Their conversation quickly turned to “their concern [for] the terrible oppression of atheistic communism.” According to Clark, the two men shared a “vision on the Soviet empire.” They believed “that right … would ultimately prevail in the divine plan.” Both agreed that “atheistic communism lived a lie that, when fully understood, must ultimately fail.” They saw that each played a role in what Clark called “the war of good against evil.” Each was inspired by the other’s “increasing courage and action” in that war.
Both leaders were convinced that a free Poland would be, in Bernstein’s words, “a dagger to the heart of the Soviet empire.”
More than 25 years later, Clark remembered June 7, 1982, as a “wonderful day.” A transformative one. That day “gave the president and pope the ability to form a very personal relationship.”
Just as important, the meeting led to real action. Ronald Reagan and John Paul II translated their lofty divine mission into a practical policy mission. They agreed to sustain the Solidarity movement in Poland. It was a potential wedge that could split the USSR’s empire. As Clark put it, “Each was successful in translating a personal vision into an underlying policy, and implementing the strategy to defeat Soviet aggression and oppression.”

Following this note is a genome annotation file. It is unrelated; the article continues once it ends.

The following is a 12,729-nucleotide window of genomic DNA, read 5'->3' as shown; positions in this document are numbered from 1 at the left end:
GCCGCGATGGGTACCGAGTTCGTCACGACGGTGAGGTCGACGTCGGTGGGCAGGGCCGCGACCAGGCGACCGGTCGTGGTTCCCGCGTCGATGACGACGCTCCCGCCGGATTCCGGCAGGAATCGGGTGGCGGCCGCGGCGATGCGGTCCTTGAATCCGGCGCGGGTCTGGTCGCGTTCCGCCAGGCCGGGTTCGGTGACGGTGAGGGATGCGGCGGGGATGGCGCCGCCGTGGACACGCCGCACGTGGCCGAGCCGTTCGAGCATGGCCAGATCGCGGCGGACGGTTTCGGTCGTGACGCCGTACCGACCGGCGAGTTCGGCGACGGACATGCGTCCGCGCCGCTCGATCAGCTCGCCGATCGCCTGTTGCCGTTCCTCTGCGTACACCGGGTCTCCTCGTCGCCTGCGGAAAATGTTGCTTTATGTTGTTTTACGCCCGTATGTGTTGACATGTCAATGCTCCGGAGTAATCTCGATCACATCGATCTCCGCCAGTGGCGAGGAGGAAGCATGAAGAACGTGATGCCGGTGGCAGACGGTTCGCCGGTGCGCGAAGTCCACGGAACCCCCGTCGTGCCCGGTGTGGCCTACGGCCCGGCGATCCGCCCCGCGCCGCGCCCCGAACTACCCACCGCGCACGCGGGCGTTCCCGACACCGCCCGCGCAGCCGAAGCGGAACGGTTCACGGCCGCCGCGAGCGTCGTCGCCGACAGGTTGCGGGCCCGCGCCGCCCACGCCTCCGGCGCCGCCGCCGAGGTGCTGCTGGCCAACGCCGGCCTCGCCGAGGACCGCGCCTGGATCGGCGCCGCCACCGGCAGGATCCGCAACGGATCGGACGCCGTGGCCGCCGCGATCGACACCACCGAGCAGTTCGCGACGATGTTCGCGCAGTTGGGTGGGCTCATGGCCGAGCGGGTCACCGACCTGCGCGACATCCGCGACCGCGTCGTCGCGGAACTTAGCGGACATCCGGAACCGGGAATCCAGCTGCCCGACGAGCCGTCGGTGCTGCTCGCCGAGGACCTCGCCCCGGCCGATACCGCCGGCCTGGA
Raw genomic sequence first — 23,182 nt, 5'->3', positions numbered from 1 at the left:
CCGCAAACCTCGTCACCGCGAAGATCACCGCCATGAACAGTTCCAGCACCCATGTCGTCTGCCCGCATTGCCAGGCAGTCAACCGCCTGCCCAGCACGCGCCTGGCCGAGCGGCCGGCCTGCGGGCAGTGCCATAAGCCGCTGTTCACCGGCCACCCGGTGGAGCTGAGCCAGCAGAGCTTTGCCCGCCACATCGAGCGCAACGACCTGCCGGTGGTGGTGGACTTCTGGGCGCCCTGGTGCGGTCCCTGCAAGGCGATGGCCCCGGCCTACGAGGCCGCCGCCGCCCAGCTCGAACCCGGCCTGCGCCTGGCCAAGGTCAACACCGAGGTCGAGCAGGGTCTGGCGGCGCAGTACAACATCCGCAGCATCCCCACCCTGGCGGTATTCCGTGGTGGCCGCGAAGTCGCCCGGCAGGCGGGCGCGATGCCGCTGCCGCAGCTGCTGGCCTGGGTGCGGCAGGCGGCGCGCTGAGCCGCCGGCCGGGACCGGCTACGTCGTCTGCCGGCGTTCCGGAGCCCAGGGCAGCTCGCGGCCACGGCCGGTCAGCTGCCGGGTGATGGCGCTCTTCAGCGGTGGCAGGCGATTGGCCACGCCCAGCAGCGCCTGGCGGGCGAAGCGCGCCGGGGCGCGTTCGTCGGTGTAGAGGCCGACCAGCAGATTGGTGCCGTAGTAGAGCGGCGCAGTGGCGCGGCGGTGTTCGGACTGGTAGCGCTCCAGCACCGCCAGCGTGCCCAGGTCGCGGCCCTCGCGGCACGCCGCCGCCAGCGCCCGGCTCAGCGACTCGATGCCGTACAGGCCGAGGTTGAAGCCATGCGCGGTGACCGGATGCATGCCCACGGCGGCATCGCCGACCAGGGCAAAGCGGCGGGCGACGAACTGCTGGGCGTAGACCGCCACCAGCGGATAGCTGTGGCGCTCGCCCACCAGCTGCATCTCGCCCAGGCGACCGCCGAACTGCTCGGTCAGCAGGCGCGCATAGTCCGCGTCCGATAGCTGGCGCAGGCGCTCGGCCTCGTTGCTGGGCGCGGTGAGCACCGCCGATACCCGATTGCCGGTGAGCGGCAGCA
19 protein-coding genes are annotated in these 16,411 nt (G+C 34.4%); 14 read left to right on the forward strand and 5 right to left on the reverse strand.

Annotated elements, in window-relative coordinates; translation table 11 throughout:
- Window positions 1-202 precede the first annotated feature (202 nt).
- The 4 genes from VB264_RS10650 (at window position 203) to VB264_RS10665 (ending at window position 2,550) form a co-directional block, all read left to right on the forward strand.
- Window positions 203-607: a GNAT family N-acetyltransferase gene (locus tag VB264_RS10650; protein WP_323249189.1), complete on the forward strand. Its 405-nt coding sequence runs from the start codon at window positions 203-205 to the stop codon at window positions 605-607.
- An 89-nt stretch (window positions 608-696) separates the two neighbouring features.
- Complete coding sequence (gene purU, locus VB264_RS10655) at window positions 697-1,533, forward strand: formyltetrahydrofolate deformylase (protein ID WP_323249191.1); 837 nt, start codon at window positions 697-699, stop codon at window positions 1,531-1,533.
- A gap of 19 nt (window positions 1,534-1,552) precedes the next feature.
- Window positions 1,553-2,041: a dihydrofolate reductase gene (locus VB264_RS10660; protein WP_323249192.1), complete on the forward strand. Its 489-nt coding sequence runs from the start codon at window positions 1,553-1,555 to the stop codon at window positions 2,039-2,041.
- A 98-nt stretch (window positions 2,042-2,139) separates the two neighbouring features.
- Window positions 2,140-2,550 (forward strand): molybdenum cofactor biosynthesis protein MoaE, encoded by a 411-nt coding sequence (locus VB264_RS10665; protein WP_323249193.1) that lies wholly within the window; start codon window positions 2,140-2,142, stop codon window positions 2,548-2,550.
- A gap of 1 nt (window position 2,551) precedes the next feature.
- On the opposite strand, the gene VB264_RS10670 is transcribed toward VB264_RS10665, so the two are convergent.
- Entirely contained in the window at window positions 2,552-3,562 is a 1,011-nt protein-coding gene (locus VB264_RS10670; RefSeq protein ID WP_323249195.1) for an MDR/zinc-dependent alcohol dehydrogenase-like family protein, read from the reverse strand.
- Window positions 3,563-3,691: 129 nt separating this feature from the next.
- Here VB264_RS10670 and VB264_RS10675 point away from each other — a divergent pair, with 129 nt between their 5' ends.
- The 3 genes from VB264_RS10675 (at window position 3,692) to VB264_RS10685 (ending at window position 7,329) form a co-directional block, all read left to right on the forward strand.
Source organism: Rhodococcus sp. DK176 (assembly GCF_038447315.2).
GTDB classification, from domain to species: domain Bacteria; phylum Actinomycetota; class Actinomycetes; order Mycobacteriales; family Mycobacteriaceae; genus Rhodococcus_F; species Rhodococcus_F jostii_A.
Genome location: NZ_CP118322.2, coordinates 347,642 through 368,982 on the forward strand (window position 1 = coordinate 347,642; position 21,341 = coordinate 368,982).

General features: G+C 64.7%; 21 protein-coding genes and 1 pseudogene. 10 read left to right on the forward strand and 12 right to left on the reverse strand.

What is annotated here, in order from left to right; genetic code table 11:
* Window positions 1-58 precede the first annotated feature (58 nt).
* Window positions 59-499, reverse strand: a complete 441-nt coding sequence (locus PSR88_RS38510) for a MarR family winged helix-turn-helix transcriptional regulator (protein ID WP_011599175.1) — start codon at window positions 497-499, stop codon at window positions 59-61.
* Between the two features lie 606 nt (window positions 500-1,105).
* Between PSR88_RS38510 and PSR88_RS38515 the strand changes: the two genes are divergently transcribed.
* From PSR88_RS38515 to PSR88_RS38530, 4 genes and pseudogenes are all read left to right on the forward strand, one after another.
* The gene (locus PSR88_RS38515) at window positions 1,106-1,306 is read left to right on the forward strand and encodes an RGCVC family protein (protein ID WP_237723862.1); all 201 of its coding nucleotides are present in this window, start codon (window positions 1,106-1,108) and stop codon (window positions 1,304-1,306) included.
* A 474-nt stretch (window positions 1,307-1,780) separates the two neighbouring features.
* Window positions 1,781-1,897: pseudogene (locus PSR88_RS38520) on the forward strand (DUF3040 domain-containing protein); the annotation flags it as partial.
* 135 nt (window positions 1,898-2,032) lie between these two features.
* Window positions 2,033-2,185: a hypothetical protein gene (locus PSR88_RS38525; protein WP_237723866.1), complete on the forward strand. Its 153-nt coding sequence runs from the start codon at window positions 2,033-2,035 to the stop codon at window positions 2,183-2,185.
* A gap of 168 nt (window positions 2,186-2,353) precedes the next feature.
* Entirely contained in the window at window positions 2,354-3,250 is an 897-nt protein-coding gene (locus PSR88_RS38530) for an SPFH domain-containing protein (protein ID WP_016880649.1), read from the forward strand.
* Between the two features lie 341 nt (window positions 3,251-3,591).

Carl Bernstein corroborates these details. In 1992, Bernstein wrote a cover story for Time magazine headlined “The Holy Alliance.”
He reported that Reagan and the pope then and there, that June 7, quietly joined forces to shore up Solidarity and pressure Warsaw. Their goal? “[T]o free all of Eastern Europe.” In that first meeting, wrote Bernstein, they consented to undertake a clandestine campaign. It was meant “to hasten the dissolution of the communist empire.” The two men “were convinced that Poland could be broken out of the Soviet orbit if the Vatican and the U.S. committed the resources to destabilizing the Polish government and keeping the outlawed Solidarity movement alive after the declaration of martial law in 1981.” Reagan told the pope: “Hope remains in Poland. We, working together, can keep it alive.”
Both leaders were convinced that a free Poland would be, in Bernstein’s words, “a dagger to the heart of the Soviet empire.” They were certain that if Poland became democratic, other Eastern European states would follow.
Looking back on that 1982 meeting a decade later, one of John Paul II’s closest aides said:
Nobody believed the collapse of communism would happen this fast or on this timetable. But in their first meeting, the Holy Father and the president committed themselves and the institutions of the Church and America to such a goal. And from that day, the focus was to bring it about in Poland.